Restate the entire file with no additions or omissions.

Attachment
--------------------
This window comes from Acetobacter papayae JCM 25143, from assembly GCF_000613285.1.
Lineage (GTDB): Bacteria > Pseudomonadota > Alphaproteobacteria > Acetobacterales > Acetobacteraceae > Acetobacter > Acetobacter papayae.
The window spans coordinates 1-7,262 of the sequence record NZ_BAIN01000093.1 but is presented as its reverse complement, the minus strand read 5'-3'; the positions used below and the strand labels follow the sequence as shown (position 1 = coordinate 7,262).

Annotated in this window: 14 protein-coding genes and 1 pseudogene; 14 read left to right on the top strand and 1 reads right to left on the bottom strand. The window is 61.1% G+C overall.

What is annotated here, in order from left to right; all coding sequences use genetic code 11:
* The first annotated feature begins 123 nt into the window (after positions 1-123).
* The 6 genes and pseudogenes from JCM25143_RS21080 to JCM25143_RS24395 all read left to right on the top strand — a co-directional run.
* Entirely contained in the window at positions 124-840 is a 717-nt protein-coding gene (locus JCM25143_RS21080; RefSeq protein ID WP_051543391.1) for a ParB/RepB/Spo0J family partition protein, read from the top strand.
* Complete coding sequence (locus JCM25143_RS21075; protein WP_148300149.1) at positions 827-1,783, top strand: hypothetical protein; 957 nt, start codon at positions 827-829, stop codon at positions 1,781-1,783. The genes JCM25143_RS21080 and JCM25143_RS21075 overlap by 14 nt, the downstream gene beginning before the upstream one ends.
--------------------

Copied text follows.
This window comes from Acetobacter papayae JCM 25143, from assembly GCF_000613285.1.
Lineage (GTDB): Bacteria > Pseudomonadota > Alphaproteobacteria > Acetobacterales > Acetobacteraceae > Acetobacter > Acetobacter papayae.
The window spans coordinates 1-7,262 of the sequence record NZ_BAIN01000093.1 but is presented as its reverse complement, the minus strand read 5'-3'; the positions used below and the strand labels follow the sequence as shown (position 1 = coordinate 7,262).

Annotated in this window: 14 protein-coding genes and 1 pseudogene; 14 read left to right on the top strand and 1 reads right to left on the bottom strand. The window is 61.1% G+C overall.

What is annotated here, in order from left to right; all coding sequences use genetic code 11:
* The first annotated feature begins 123 nt into the window (after positions 1-123).
* The 6 genes and pseudogenes from JCM25143_RS21080 to JCM25143_RS24395 all read left to right on the top strand — a co-directional run.
* Entirely contained in the window at positions 124-840 is a 717-nt protein-coding gene (locus JCM25143_RS21080; RefSeq protein ID WP_051543391.1) for a ParB/RepB/Spo0J family partition protein, read from the top strand.
* Complete coding sequence (locus JCM25143_RS21075; protein WP_148300149.1) at positions 827-1,783, top strand: hypothetical protein; 957 nt, start codon at positions 827-829, stop codon at positions 1,781-1,783. The genes JCM25143_RS21080 and JCM25143_RS21075 overlap by 14 nt, the downstream gene beginning before the upstream one ends.